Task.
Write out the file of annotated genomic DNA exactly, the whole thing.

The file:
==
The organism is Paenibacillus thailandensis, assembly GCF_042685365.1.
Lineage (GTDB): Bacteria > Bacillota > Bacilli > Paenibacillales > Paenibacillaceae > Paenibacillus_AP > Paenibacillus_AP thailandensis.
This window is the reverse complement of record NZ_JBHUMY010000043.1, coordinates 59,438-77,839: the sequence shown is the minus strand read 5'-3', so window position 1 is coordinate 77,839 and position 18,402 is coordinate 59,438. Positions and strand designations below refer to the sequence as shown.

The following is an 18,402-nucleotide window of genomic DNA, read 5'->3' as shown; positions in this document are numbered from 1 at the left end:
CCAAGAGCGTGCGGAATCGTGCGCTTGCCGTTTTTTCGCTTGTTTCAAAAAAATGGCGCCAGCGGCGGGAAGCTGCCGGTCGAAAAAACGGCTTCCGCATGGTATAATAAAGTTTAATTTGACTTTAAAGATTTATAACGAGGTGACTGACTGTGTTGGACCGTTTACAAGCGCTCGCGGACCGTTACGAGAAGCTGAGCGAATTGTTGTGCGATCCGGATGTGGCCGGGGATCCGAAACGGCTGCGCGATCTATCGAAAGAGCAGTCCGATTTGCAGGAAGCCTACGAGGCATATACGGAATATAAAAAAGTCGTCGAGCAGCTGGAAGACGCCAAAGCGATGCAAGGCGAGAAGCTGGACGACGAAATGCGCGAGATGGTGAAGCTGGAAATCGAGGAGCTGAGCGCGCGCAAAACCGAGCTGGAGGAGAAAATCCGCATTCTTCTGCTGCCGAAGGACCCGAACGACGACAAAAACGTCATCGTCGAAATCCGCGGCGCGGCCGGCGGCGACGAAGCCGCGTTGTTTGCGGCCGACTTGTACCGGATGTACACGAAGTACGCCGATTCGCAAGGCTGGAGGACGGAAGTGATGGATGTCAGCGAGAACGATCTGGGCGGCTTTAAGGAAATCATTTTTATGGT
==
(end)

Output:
The organism is Paenibacillus thailandensis, assembly GCF_042685365.1.
Lineage (GTDB): Bacteria > Bacillota > Bacilli > Paenibacillales > Paenibacillaceae > Paenibacillus_AP > Paenibacillus_AP thailandensis.
This window is the reverse complement of record NZ_JBHUMY010000043.1, coordinates 59,438-77,839: the sequence shown is the minus strand read 5'-3', so window position 1 is coordinate 77,839 and position 18,402 is coordinate 59,438. Positions and strand designations below refer to the sequence as shown.

The following is an 18,402-nucleotide window of genomic DNA, read 5'->3' as shown; positions in this document are numbered from 1 at the left end:
CCAAGAGCGTGCGGAATCGTGCGCTTGCCGTTTTTTCGCTTGTTTCAAAAAAATGGCGCCAGCGGCGGGAAGCTGCCGGTCGAAAAAACGGCTTCCGCATGGTATAATAAAGTTTAATTTGACTTTAAAGATTTATAACGAGGTGACTGACTGTGTTGGACCGTTTACAAGCGCTCGCGGACCGTTACGAGAAGCTGAGCGAATTGTTGTGCGATCCGGATGTGGCCGGGGATCCGAAACGGCTGCGCGATCTATCGAAAGAGCAGTCCGATTTGCAGGAAGCCTACGAGGCATATACGGAATATAAAAAAGTCGTCGAGCAGCTGGAAGACGCCAAAGCGATGCAAGGCGAGAAGCTGGACGACGAAATGCGCGAGATGGTGAAGCTGGAAATCGAGGAGCTGAGCGCGCGCAAAACCGAGCTGGAGGAGAAAATCCGCATTCTTCTGCTGCCGAAGGACCCGAACGACGACAAAAACGTCATCGTCGAAATCCGCGGCGCGGCCGGCGGCGACGAAGCCGCGTTGTTTGCGGCCGACTTGTACCGGATGTACACGAAGTACGCCGATTCGCAAGGCTGGAGGACGGAAGTGATGGATGTCAGCGAGAACGATCTGGGCGGCTTTAAGGAAATCATTTTTATGGT